Oslo, 27 January 2016 – PCI Biotech (OSE: PCIB), a cancer focused biopharmaceutical company, and Ultimovacs, a pharmaceutical company developing novel immunotherapy against cancer, today announced that they are initiating a preclinical research collaboration. The purpose of the collaboration is to utilise the companies’ complementary scientific platforms to explore potential synergies.
The partnership is governed by a preclinical research collaboration agreement. In brief, the preclinical research collaboration will evaluate technology compatibility and synergy based on in vivo studies. The companies will evaluate results achieved from this research collaboration and then explore the potential for a further partnership.
Per Walday, CEO of PCI Biotech, said: “I’m very pleased to announce our first research agreement in the field of cancer vaccination. We believe that the PCI technology has the potential to play a role in the realisation of several new therapeutic modalities, including cancer immunotherapy. Our preclinical research with other peptide vaccines have demonstrated strong enhancement of important cellular immunity responses and we look forward to explore synergies with Ultimovacs promising vaccination technology.“
Øyvind Kongstun Andersen, CEO of Ultimovacs, said: “Through this preclinical collaboration we are able to explore possible synergies between our two technologies. PCI has a very promising novel technology. Our therapeutic cancer vaccine is documented in patients to activate the immune system against cancer. We find it important for small biotech companies to collaborate and explore synergistic potential when there is an underlying scientific rationale. Such collaborative efforts may further strengthen the position of Norwegian companies within immunotherapy, which has become an important cancer treatment with a fast growing market.”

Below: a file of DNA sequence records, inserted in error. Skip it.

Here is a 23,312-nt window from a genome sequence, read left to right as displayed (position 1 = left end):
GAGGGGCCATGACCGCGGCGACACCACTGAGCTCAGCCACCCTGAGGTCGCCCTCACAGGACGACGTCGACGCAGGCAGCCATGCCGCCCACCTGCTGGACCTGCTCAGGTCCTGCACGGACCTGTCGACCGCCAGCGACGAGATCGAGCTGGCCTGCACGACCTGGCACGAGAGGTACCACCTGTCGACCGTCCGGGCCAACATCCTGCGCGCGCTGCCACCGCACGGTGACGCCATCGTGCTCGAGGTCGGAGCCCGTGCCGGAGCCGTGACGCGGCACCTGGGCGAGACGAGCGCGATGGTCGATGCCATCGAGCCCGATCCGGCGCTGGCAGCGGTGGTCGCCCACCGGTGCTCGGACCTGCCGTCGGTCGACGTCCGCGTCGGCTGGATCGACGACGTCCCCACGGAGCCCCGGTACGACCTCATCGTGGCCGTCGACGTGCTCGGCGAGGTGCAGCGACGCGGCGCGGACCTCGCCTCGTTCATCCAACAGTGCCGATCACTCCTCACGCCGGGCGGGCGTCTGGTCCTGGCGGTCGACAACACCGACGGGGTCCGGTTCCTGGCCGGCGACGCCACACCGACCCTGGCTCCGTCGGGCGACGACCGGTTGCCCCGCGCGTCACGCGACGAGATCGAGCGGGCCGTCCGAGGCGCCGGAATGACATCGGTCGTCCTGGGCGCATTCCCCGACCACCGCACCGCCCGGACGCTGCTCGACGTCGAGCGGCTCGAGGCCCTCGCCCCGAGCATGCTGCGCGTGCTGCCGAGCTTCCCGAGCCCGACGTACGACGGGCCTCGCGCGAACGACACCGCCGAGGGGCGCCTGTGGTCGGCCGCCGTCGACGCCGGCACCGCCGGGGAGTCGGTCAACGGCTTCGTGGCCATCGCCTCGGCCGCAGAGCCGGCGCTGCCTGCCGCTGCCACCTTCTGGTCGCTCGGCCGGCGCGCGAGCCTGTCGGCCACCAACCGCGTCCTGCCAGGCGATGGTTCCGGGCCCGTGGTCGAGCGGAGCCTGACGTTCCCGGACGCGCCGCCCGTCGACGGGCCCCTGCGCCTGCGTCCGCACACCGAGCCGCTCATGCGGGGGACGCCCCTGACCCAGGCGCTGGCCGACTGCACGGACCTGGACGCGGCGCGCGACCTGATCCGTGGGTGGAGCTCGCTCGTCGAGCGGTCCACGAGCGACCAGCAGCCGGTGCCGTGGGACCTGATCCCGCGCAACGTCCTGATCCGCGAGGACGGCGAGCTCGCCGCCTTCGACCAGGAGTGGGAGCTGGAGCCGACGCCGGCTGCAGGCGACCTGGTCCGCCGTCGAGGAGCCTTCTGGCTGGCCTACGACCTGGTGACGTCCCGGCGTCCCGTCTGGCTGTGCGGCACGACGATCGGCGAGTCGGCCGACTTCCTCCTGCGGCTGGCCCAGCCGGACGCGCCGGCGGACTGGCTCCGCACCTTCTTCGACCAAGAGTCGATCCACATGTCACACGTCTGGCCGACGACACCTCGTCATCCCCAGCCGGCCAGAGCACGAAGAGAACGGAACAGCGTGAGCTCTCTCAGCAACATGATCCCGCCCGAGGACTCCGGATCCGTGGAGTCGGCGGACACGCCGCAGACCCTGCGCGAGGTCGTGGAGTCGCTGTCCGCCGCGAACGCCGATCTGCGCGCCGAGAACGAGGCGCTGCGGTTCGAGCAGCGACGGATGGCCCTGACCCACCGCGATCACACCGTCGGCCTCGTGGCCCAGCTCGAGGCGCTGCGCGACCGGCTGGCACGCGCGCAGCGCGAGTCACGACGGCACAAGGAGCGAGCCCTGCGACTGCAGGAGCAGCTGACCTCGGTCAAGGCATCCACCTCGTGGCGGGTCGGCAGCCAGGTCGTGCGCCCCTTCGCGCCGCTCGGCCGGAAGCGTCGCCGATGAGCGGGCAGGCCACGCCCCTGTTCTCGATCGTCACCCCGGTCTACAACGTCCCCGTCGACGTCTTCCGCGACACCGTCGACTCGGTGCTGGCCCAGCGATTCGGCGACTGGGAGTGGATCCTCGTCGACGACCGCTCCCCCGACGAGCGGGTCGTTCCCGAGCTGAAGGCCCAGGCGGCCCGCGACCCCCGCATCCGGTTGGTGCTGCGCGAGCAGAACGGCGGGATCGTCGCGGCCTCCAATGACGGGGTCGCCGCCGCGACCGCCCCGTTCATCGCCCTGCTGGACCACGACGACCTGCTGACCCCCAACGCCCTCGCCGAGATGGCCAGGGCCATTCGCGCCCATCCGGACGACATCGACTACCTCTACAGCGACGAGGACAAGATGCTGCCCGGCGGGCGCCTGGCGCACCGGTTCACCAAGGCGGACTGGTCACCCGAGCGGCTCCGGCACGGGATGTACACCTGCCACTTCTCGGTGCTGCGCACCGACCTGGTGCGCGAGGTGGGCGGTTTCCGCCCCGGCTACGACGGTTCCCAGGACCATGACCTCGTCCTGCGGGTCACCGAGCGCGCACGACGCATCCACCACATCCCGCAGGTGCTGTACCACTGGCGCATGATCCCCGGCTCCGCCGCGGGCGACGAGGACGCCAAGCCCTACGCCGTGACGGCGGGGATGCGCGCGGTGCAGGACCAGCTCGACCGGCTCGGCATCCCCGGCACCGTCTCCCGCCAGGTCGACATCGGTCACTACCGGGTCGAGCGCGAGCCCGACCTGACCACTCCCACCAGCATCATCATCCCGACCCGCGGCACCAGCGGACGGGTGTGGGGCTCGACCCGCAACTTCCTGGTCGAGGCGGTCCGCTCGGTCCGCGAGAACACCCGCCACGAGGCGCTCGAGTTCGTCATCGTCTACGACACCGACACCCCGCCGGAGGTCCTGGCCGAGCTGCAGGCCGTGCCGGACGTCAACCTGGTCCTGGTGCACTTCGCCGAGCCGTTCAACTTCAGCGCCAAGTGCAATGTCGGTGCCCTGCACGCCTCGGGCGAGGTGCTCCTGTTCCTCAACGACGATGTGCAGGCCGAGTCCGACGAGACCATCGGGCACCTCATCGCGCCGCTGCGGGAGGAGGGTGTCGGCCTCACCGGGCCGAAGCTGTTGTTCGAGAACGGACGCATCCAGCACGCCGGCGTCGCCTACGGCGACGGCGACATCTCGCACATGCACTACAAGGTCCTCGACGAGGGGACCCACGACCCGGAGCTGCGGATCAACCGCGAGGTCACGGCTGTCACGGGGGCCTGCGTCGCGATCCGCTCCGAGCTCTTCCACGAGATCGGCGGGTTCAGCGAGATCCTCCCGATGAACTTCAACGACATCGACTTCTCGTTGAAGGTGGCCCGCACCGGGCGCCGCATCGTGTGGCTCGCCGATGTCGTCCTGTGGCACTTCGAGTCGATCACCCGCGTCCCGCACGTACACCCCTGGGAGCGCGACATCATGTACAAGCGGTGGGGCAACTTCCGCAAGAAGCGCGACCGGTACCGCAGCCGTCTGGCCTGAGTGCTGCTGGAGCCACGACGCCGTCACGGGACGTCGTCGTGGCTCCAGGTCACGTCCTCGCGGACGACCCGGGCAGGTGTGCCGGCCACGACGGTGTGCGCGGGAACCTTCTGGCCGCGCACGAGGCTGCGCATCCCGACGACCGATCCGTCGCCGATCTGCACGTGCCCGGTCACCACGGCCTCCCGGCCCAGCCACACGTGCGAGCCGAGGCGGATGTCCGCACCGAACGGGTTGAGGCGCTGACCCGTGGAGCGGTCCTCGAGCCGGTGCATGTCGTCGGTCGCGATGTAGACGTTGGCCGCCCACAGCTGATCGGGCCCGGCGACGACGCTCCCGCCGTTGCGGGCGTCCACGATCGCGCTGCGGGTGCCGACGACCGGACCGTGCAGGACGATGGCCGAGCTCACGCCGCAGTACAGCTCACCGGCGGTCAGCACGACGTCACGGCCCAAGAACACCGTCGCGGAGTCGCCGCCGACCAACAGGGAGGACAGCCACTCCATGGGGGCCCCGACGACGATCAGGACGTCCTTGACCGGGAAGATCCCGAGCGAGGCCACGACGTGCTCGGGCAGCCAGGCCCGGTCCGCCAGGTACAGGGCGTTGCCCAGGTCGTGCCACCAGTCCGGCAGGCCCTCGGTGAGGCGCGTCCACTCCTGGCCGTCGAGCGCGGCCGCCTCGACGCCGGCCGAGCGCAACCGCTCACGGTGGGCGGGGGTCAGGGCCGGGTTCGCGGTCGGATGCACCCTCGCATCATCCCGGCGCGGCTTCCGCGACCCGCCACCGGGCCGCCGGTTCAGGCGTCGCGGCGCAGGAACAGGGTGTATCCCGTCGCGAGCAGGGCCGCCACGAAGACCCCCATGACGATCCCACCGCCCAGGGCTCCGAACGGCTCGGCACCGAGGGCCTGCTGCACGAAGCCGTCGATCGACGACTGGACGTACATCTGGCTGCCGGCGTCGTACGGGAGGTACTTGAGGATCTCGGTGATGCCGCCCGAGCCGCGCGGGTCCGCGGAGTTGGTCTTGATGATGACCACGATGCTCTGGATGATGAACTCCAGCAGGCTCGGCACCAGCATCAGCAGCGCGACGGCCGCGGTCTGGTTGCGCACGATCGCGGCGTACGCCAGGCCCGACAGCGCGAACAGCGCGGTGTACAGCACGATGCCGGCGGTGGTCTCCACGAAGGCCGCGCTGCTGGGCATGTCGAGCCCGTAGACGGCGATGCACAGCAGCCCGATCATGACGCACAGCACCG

About PCI Biotech
PCI Biotech is a cancer focused biopharmaceutical company headquartered in Norway and listed on the Oslo Stock Exchange (Axess). The company is developing therapeutic products based on its proprietary photochemical internalisation (PCI) technology. The PCI technology works by inducing triggered endosomal release and may be used to unlock the true potential of a wide array of therapeutic modalities, such as small molecules, vaccines and nucleic acids. The company has a clinical Phase I/II program in bile duct cancer, which is an orphan indication without approved medicinal products and a high need for better local treatments. The indication is well suited for PCI treatment, with easy light access through routine endoscopic methods and an active generic drug (gemcitabine) significantly enhanced by PCI. The company is also developing PCI as a vaccination technology. When applied in the emerging field of cancer immunotherapy, PCI can be used to enhance the important cytotoxic effect of therapeutic cancer vaccines. The PCI technology is also very well suited for intracellular delivery of nucleic acids, such as RNA therapeutics. By releasing nucleic acid compounds from endosomes where they are trapped following administration, PCI addresses one of the major bottlenecks facing this emerging and exciting field. PCI Biotech follows a strategy to create value by improving the effect of existing cancer drugs and by realising the large potential in new therapeutics.
Ultimovacs is a small pharmaceutical company developing novel immunotherapy against cancer. The leading product is UV1, a therapeutic cancer vaccine directed against human telomerase (hTERT). The vaccine is a result of many years of preclinical and clinical research at the Norwegian Radium Hospital. UV1 is a synthetic peptide vaccine. The peptides included in the vaccine is based on observation of immune responses in patients with advanced malignant disease surviving several years after vaccination with a hTERT based therapeutic cancer vaccine. The company is currently performing three clinical trials with UV1. Two trials are documenting safety and the vaccines ability to activate the immune system against cancer cells expressing the hTERT fragments that are the components of the vaccine when given on top of standard treatment in prostate cancer and lung cancer. A third clinical trial is assessing safety and clinical outcomes when combining UV1 with ipilimumab in patients with malignant melanoma.